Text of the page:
Padfield, Tim. Copyright for archivists and users of archives. 2nd ed. London: Facet Publishing, 2004. vii, 270 p. ISBN 1-85604-512-9
Since 1997 I have been involved in several national and international projects dealing with copyright issues within the library environment, following the literature and reviewing books on copyright. By now, I felt that my modest body of knowledge about copyright exceeds that of my colleagues in libraries and my considerably 'larger' opinions on these issues are based on stronger arguments than those held by publishers or other producers of copyright materials. This feeling was shattered entirely when the book by Tim Padfield landed on my desk. It disclosed entirely new copyright-related world of archives. I had no notion of its existence. Sure, I know archives and have worked there, I even teach a course of communication theory to undergraduate archivists. But in my mind, archives were never associated with copyright problems. Why should they? Most of them deal with unpublished documents, sometimes so old that any copyright would have expired long ago.
I have found that my assumptions were wrong and intellectual property issues pertaining to archives are even more complicated that the ones that libraries are facing at present. The variety of documents preserved in archives, wide range of purposes and ways of their use as well as different types of ownership makes copyright in this environment a very complicated legal problem.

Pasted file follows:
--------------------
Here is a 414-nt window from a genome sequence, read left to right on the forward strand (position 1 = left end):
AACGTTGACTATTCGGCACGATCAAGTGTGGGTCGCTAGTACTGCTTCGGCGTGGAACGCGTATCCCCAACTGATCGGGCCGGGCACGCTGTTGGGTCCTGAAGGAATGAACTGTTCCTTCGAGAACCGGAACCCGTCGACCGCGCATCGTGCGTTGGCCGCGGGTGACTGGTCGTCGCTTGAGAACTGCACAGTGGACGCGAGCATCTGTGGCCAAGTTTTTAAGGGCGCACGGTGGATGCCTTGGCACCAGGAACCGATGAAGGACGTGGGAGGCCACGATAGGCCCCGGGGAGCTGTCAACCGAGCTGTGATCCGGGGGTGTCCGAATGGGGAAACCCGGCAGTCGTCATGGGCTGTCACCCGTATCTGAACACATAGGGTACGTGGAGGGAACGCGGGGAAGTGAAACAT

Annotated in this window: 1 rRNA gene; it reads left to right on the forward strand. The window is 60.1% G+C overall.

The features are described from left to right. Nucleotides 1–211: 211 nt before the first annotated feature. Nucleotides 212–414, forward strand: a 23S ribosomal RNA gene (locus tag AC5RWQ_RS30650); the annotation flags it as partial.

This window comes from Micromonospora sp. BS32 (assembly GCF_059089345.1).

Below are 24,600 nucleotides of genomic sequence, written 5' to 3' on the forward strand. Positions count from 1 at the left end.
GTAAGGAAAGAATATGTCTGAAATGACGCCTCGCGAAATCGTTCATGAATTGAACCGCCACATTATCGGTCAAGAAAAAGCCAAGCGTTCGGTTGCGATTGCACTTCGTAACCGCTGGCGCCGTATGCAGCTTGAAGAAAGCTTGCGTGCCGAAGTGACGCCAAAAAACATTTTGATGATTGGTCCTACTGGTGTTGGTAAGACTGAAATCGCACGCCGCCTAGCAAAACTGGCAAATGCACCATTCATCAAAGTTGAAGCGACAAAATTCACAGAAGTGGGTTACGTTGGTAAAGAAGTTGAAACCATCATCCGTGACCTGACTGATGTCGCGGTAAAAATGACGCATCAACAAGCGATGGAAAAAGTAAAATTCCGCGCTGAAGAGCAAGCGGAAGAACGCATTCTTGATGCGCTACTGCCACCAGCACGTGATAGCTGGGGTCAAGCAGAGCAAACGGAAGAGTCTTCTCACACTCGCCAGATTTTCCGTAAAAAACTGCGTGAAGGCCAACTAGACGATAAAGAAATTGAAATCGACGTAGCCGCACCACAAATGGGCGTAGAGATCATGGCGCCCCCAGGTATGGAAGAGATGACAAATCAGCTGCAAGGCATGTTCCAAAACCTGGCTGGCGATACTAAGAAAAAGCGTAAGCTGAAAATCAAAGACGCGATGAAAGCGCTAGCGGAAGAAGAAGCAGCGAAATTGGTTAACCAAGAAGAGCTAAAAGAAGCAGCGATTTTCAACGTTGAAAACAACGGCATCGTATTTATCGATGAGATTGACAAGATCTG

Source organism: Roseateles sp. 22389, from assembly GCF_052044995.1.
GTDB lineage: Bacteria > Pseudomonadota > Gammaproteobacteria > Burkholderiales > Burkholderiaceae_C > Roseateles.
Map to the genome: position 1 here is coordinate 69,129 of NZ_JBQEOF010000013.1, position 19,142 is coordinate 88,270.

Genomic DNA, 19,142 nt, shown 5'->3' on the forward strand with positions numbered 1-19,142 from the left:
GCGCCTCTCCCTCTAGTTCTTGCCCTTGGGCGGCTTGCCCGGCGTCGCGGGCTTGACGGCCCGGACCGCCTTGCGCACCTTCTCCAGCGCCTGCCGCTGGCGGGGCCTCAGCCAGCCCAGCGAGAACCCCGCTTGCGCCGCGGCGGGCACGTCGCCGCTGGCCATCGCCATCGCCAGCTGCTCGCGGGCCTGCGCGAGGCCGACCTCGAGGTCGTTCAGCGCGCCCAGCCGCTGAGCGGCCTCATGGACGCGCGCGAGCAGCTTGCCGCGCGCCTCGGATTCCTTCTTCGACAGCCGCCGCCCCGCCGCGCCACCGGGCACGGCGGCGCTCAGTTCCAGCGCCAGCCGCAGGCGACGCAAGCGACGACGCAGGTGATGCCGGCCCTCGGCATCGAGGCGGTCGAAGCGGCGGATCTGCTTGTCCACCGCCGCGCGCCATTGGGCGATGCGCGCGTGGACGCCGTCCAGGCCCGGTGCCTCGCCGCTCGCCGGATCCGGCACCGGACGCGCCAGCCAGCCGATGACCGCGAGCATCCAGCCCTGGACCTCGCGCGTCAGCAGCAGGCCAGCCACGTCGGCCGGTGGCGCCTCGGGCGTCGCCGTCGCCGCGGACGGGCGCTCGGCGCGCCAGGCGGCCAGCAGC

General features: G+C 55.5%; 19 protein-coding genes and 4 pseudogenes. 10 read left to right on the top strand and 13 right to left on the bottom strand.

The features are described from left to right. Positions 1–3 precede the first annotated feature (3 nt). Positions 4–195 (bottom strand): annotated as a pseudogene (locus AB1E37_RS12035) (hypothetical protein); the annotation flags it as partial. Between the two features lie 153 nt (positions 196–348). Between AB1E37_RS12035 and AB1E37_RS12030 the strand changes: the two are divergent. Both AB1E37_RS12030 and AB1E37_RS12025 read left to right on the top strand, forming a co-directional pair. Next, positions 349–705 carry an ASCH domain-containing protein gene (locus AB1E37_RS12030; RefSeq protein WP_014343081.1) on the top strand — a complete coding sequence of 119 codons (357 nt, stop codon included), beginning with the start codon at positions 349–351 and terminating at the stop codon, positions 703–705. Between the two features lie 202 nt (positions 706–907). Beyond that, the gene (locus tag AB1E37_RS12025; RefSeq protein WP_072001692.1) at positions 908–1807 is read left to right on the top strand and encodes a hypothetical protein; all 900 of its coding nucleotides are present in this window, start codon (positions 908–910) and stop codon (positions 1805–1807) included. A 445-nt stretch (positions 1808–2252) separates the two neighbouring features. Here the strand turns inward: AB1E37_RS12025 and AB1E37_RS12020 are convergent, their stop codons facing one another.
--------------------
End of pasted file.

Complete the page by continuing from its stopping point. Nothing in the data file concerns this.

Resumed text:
Padfield's book is written for archivists and users of archives from a perspective of practising information professional, not a lawyer. It is also referring mainly to the practice and cases of the United Kingdom, the USA, Australia, and New Zealand (cases from some other countries also figure occasionally). Despite the fact that a European Union Directive unifies copyright practices to some extent and some of the recent problems may be common throughout the world, the use of this thorough account will be limited mainly to those countries with a "common law" tradition. The author points out this distinction himself at the very beginning of the book (p. 1).
The issues of the copyright protection, ownership, publication, electronic archives, use etc. are presented in great detail with references to various changes over the years, differences within traditions, and cross-references inside the text. The precision and accuracy of the details sometimes becomes confusing. However, the author has discovered the ways to keep the reader in track by:
Mostly, I enjoyed Chapter 7, which deals with special cases of archival documents, such as records of local authorities, religious bodies, court reports and police records, public and estate records, etc. This was a novel discovery for me, although perhaps not for most archivists.
Throughout the book the material from legal cases is used extensively and in a way that aids understanding of the point addressed. Because of this, I would recommend this book not only to archivists, but also to other information specialists.
And at this point I have to express greatest envy that I feel for British librarians, archivists, museum workers and many others who will not only enjoy but benefit professionally from this and many other books on copyright written by experienced professionals and researchers to address their everyday needs in a most appropriate and comprehensible style.
Dr. Elena Macevičiūtė